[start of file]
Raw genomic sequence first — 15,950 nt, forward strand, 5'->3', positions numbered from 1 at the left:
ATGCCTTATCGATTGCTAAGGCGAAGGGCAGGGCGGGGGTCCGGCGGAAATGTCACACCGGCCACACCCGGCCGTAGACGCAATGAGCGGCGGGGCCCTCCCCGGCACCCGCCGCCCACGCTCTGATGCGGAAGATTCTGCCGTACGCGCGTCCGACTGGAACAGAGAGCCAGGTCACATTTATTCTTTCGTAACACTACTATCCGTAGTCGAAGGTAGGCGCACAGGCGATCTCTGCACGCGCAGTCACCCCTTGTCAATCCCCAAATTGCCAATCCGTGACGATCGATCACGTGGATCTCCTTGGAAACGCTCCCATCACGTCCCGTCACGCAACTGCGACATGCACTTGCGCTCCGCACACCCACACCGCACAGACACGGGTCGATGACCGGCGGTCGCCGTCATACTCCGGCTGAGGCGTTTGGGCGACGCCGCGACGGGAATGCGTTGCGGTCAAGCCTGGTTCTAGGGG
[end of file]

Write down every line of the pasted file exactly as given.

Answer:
Raw genomic sequence first — 15,950 nt, forward strand, 5'->3', positions numbered from 1 at the left:
ATGCCTTATCGATTGCTAAGGCGAAGGGCAGGGCGGGGGTCCGGCGGAAATGTCACACCGGCCACACCCGGCCGTAGACGCAATGAGCGGCGGGGCCCTCCCCGGCACCCGCCGCCCACGCTCTGATGCGGAAGATTCTGCCGTACGCGCGTCCGACTGGAACAGAGAGCCAGGTCACATTTATTCTTTCGTAACACTACTATCCGTAGTCGAAGGTAGGCGCACAGGCGATCTCTGCACGCGCAGTCACCCCTTGTCAATCCCCAAATTGCCAATCCGTGACGATCGATCACGTGGATCTCCTTGGAAACGCTCCCATCACGTCCCGTCACGCAACTGCGACATGCACTTGCGCTCCGCACACCCACACCGCACAGACACGGGTCGATGACCGGCGGTCGCCGTCATACTCCGGCTGAGGCGTTTGGGCGACGCCGCGACGGGAATGCGTTGCGGTCAAGCCTGGTTCTAGGGG